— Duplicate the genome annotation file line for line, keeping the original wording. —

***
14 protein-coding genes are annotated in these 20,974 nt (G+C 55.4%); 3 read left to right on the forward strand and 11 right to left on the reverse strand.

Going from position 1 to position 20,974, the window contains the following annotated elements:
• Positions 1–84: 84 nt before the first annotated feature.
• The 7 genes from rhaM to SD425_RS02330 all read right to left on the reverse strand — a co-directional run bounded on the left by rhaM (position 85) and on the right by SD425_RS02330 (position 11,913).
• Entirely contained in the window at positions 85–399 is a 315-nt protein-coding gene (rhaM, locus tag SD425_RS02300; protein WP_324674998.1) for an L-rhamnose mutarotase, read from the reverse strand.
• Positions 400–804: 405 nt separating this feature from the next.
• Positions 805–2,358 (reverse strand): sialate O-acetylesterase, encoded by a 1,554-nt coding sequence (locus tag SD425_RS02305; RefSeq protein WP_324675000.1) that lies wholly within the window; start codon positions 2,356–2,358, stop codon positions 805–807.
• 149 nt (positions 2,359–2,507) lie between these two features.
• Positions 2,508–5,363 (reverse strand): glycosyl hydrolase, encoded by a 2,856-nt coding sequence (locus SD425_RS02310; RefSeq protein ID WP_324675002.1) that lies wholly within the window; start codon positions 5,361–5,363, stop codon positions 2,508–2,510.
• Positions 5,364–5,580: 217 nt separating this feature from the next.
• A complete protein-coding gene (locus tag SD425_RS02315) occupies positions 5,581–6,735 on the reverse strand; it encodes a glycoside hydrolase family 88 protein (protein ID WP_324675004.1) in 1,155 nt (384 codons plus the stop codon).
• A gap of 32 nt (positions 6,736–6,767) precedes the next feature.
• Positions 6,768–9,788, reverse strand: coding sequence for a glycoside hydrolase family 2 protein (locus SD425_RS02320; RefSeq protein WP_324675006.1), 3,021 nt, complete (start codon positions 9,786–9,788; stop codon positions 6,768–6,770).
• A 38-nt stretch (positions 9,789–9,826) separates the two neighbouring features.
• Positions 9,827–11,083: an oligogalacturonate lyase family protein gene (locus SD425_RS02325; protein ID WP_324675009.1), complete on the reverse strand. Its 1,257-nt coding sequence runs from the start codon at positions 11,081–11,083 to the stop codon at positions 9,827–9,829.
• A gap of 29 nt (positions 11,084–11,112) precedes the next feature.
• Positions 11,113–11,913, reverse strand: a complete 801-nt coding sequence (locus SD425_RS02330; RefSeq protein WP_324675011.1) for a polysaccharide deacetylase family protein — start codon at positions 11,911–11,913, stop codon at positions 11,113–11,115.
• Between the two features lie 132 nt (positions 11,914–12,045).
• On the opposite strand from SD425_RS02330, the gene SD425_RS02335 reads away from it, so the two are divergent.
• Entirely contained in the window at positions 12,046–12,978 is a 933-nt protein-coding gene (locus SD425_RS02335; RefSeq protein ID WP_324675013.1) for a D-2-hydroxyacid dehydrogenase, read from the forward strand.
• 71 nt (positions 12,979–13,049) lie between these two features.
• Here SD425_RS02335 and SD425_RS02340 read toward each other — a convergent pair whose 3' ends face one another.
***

14 protein-coding genes are annotated in these 20,974 nt (G+C 55.4%); 3 read left to right on the forward strand and 11 right to left on the reverse strand.

Going from position 1 to position 20,974, the window contains the following annotated elements:
• Positions 1–84: 84 nt before the first annotated feature.
• The 7 genes from rhaM to SD425_RS02330 all read right to left on the reverse strand — a co-directional run bounded on the left by rhaM (position 85) and on the right by SD425_RS02330 (position 11,913).
• Entirely contained in the window at positions 85–399 is a 315-nt protein-coding gene (rhaM, locus tag SD425_RS02300; protein WP_324674998.1) for an L-rhamnose mutarotase, read from the reverse strand.
• Positions 400–804: 405 nt separating this feature from the next.
• Positions 805–2,358 (reverse strand): sialate O-acetylesterase, encoded by a 1,554-nt coding sequence (locus tag SD425_RS02305; RefSeq protein WP_324675000.1) that lies wholly within the window; start codon positions 2,356–2,358, stop codon positions 805–807.
• 149 nt (positions 2,359–2,507) lie between these two features.
• Positions 2,508–5,363 (reverse strand): glycosyl hydrolase, encoded by a 2,856-nt coding sequence (locus SD425_RS02310; RefSeq protein ID WP_324675002.1) that lies wholly within the window; start codon positions 5,361–5,363, stop codon positions 2,508–2,510.
• Positions 5,364–5,580: 217 nt separating this feature from the next.
• A complete protein-coding gene (locus tag SD425_RS02315) occupies positions 5,581–6,735 on the reverse strand; it encodes a glycoside hydrolase family 88 protein (protein ID WP_324675004.1) in 1,155 nt (384 codons plus the stop codon).
• A gap of 32 nt (positions 6,736–6,767) precedes the next feature.
• Positions 6,768–9,788, reverse strand: coding sequence for a glycoside hydrolase family 2 protein (locus SD425_RS02320; RefSeq protein WP_324675006.1), 3,021 nt, complete (start codon positions 9,786–9,788; stop codon positions 6,768–6,770).
• A 38-nt stretch (positions 9,789–9,826) separates the two neighbouring features.
• Positions 9,827–11,083: an oligogalacturonate lyase family protein gene (locus SD425_RS02325; protein ID WP_324675009.1), complete on the reverse strand. Its 1,257-nt coding sequence runs from the start codon at positions 11,081–11,083 to the stop codon at positions 9,827–9,829.
• A gap of 29 nt (positions 11,084–11,112) precedes the next feature.
• Positions 11,113–11,913, reverse strand: a complete 801-nt coding sequence (locus SD425_RS02330; RefSeq protein WP_324675011.1) for a polysaccharide deacetylase family protein — start codon at positions 11,911–11,913, stop codon at positions 11,113–11,115.
• Between the two features lie 132 nt (positions 11,914–12,045).
• On the opposite strand from SD425_RS02330, the gene SD425_RS02335 reads away from it, so the two are divergent.
• Entirely contained in the window at positions 12,046–12,978 is a 933-nt protein-coding gene (locus SD425_RS02335; RefSeq protein ID WP_324675013.1) for a D-2-hydroxyacid dehydrogenase, read from the forward strand.
• 71 nt (positions 12,979–13,049) lie between these two features.
• Here SD425_RS02335 and SD425_RS02340 read toward each other — a convergent pair whose 3' ends face one another.